The Hadoti region of Rajasthan covers 4 distrcits — Bundi, Kota, Jhalawar and Baran — and till I visited it in November 2016, this was the only region I had not explored in the state. It was a much awaited trip, one that threw up many surprises and one that left me with a “why didn’t I visit before?”. It was a trip of many firsts as well, including the first time I travelled with One Life to Travel (OLTT), and one that will rank in my list of memorable trips.
In fact, when I look back at my Hadoti trip in November last year, the word that comes to mind is ‘serendipity’.
How else would you explain a trip that started off as as a Bundi trip but ended up being a Jhalawar–Jhalrapatan–Kolvi–Ramgarh–Kota–Bijolia–Badoli–Bundi trip? How else would you explain a 3-day trip becoming an 8-day trip? How else would you explain the said 8-day trip leading to so many (19 at last count!) blogposts? How else would you explain connecting with people you’ve never met before and becoming friends?
Its been almost 9 months since my return and I have been reliving the Hadoti trip since I started blogging about it here in April ! If I enjoyed writing about that trip, your response to the posts was even more so. So many of you wanted to know more about the trip and the places I visited — more than what I had blogged about — with regard to itineraries, tips, etc.
And so here I am with a Hadoti Trip Planner based on what you asked via blog comments/ mails/ messages. 🙂
How did you plan for your Hadoti trip? What was your groundwork and planning for the trip like? How did you decide on the places to visit?
The Hadoti trip began with me signing up for a 3-day trip to Bundi with OLTT, and as I mentioned earlier (and also if you have been following the entire series) ended up being much more. I am interested in heritage, history and art and that’s how I chose all the destinations or maybe one can say the destinations chose me? Traveller friends also provided inputs and suggestions as did blogs, books and articles which helped me shortlist places I wanted to visit.
Once I had a tentative list of such places, it was time for Google Maps to take over. I depend on maps to calculate distances and time taken to travel between places, the road conditions, etc. In fact, I can’t plan any trip without a map — earlier I used to sit with railway and road atlases to plan trips, these days it is Google Maps.
When I finished finalising, this (see image below) is what my ‘travel map’ looked like. I travelled to all these places, which made it 551 km !
When did you travel to Hadoti trip and what was your itinerary like? Is there anything that you would have done differently?
My trip dates were from November 6 to 14, 2016 (inclusive of travel), and the rough itinerary is given below. If you’d like the detailed itinerary, please leave a comment and I’ll mail it to you.
Day 1: Departure from Mumbai by train
Day 2: Arrival at Bhawani Mandi Junction→Jhalawar
Day 3: Jhalawar→ Kolvi→Gagron→Jhalrapatan→Jhalawar
Day 4: Jhalawar→Ramgarh→Kota
Day 5: Kota→Bijolia→Bundi
Day 6: Bundi
Day 7: Bundi→ Kota→Baroli→Kaithoon→Bundi
Day 8: Departure from Bundi by train
Day 9: Arrival in Mumbai
While I wouldn’t have done anything differently, I would have liked to spend at least a couple of more days in the region — one day for Jhalawar and one day for Kota.
This was a road trip, wasn’t it? So, how did you travel? Did you hire a car or use public transport?
Yes, this was a road trip once I arrived at Bhawani Mandi Junction by train from Mumbai. The car that I had already arranged for was waiting to take me to Jhalawar. From then on and till I reached Bundi 3 days later, the car and the driver was with me. Once in Bundi, all arrangements — travel, stay or food — was taken care of by OLTT.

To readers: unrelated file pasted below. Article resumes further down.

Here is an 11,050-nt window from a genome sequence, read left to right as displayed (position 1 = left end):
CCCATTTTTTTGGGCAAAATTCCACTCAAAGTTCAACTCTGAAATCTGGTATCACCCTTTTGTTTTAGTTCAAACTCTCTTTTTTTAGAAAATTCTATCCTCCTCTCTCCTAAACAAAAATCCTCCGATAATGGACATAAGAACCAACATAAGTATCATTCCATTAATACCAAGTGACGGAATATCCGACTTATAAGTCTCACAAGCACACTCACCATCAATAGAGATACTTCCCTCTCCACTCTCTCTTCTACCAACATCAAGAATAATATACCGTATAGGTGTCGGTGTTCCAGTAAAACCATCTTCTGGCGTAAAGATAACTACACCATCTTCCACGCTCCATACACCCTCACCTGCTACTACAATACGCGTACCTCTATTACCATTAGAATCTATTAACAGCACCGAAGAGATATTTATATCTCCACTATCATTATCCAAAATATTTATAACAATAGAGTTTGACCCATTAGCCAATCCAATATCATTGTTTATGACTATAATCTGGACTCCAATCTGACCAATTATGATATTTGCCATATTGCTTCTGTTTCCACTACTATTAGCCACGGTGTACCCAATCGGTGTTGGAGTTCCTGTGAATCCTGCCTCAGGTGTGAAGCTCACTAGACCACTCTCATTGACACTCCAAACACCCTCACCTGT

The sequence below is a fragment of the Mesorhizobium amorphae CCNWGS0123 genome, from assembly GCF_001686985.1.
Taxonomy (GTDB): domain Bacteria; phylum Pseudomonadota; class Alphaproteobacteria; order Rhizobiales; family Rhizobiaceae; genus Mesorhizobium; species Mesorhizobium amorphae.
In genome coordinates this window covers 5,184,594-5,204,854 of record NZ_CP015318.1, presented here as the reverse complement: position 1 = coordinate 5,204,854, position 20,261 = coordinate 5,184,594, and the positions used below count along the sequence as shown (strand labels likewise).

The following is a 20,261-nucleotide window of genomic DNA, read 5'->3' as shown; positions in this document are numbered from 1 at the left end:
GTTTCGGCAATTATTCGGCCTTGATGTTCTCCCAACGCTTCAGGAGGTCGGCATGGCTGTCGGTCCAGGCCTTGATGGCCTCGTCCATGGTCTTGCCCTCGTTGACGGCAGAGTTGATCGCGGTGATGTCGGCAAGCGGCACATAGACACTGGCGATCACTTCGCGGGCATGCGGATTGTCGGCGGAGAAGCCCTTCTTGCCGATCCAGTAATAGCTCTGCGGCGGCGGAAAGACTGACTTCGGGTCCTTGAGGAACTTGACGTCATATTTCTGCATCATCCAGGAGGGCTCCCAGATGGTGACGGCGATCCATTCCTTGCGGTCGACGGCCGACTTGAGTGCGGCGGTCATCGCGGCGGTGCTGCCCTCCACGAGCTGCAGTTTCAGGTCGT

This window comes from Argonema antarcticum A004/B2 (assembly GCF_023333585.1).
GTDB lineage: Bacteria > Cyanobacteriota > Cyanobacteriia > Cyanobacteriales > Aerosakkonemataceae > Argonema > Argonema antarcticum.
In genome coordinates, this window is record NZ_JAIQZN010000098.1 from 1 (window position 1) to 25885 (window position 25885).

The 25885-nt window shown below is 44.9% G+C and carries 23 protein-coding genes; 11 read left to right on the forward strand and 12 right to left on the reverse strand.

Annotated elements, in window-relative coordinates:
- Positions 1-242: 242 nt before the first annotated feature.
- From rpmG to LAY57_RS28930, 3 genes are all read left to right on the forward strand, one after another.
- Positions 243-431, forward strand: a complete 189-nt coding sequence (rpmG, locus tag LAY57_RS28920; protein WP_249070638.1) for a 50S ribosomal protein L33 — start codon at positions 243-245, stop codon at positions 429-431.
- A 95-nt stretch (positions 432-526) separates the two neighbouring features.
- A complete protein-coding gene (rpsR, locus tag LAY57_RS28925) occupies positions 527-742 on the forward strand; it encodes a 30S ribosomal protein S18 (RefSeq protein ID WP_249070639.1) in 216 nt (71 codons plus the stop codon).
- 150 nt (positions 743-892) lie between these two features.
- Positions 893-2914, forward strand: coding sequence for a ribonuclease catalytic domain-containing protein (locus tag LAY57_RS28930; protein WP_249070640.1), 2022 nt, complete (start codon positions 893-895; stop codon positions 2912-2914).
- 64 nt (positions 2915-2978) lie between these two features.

As you can see, I did not use public transport at all unless you count the rickshaw rides at Bundi to see the various stepwells. If you’d like details of the driver who I hired, please leave a comment and I’ll send it to you.
Where did you stay during your visit and how did you choose them? What was your experience like in each of the places you stayed in?
Virendra Bhawan, Jhalawar: I can’t even begin to tell you what a fantastic experience it was to stay here. This is a homestay and Mahijit ji, my warm and welcoming host, made all the difference. He freely and happily shared stories and anecdotes about Jahlawar and it is because of him that I was able to visit places that I wasn’t even aware of. We have kept in touch and I’m proud to call him as a dear friend today. (Thank you Jayanti for introducing us. 🙂 )
Umed Bhawan Palace Hotel, Kota: Staying here was a rude shock after the warmth of Virendra Bhawan. Not that the staff was bad or anything, just that they were very business like and matter-of-fact. It didn’t help that this hotel was not in a great shape — it is a beautiful property, but sadly neglected and overpriced. I chose to stay here because my first choice of place to stay in Kota, Sukhdam Kothi, was fully booked and Umed Bhawan was offering a hefty discount at the time of booking.
Hotel Nawal Sagar, Bundi: The hotel overlooks the Nawal Sagar Lake and has large lawns, perfect for sitting out and lazing, eating or reading when not exploring Bundi. The rooms are comfortable and very clean, I liked them all. Yes, each room is different. 🙂
What are your recommendations for places to eat?
I didn’t explore the food scene at all, except for an occasional poha-jalebi or samosa and kachori from road-side dhabas and stalls. Most of my meals were at the places I stayed in where the food was simple and good — just the way I like it. I did have a dinner of flavoured paani puris one night though; it was simply d.e.l.i.c.i.o.u.s. 🙂
Have you blogged about all that you saw and experienced during the Hadoti trip? If no, what haven’t you written about and why?
It is not possible to write about all that I see or experience. At least, I cannot do it ! There are always things that I do not like /want/feel like sharing about on the blog or may decide to write about it at a later point. This is true of the Hadoti trip as well. There are a couple of things I could have written about, I guess, but have decided to do so at a later stage. For example, the visit to the 84-pillared Cenotaph (also known as Chaurasi Khambon ka Chhatri), and the visit to Kaithoon, where the famous Kota Doria sarees are woven.
Did you visit any of the Kota Doria weaving centres that Kota is famous for? If yes, did you buy sarees?